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By David Lloyd George, Prime Minister of Britain
Review by David T. Jones

In June 1917—almost three years into the war—British Prime Minister David Lloyd George felt compelled to issue a defense of English participation in the war.

At that point in the fighting (he noted the “terrible bloodshed,”) there was obviously more than a bit of war weariness and with no end in sight.

Consequently, in a short 467 word address (which one might compare in purpose to Lincoln’s 272-word Gettysburg address in rallying a war-battered citizenry), Lloyd George bluntly refuted those claiming (at home and abroad) that England had started the war for its own nefarious purposes.  He emphasized that “no share of the responsibility for these events rests on [England].” He stressed that it was “a foolish travesty of the actual facts” to claim Britain was at fault for the war.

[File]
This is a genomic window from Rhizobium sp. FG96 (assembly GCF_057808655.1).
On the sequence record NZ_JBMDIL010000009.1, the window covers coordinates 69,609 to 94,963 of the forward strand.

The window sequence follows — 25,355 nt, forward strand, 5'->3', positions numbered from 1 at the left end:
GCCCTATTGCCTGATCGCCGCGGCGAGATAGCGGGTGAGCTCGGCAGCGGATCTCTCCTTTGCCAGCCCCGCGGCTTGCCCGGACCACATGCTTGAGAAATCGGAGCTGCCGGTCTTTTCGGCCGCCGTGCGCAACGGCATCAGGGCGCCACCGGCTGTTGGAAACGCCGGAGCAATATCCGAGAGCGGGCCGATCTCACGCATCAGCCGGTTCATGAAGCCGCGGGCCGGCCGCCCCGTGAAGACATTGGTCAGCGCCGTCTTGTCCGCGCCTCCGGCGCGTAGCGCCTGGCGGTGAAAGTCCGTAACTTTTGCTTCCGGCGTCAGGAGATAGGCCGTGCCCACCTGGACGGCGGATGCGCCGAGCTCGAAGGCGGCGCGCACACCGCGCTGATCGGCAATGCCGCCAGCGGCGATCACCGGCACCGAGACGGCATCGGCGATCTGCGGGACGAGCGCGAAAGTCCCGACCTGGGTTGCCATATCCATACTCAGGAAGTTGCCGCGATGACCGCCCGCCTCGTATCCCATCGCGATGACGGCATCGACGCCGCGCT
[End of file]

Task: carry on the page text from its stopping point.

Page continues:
In rebutting these charges, Lloyd George briefly reviewed the circumstances leading to the war, noting that England had proposed a Conference to avoid war—which Germany rejected. He recalled that London had warned (“begged”) Berlin not to attack Belgium, citing the Britain-Germany treaty pledging to resist any aggression against Belgium. Britain had tried to avoid war, but Germany ignored possible options for peace.

He concluded with the classic summation that Germany “expected to find a lamb and found a lion.”
Great Britain endured but the costs were brutal: over 700,000 dead and 1.6 million wounded.

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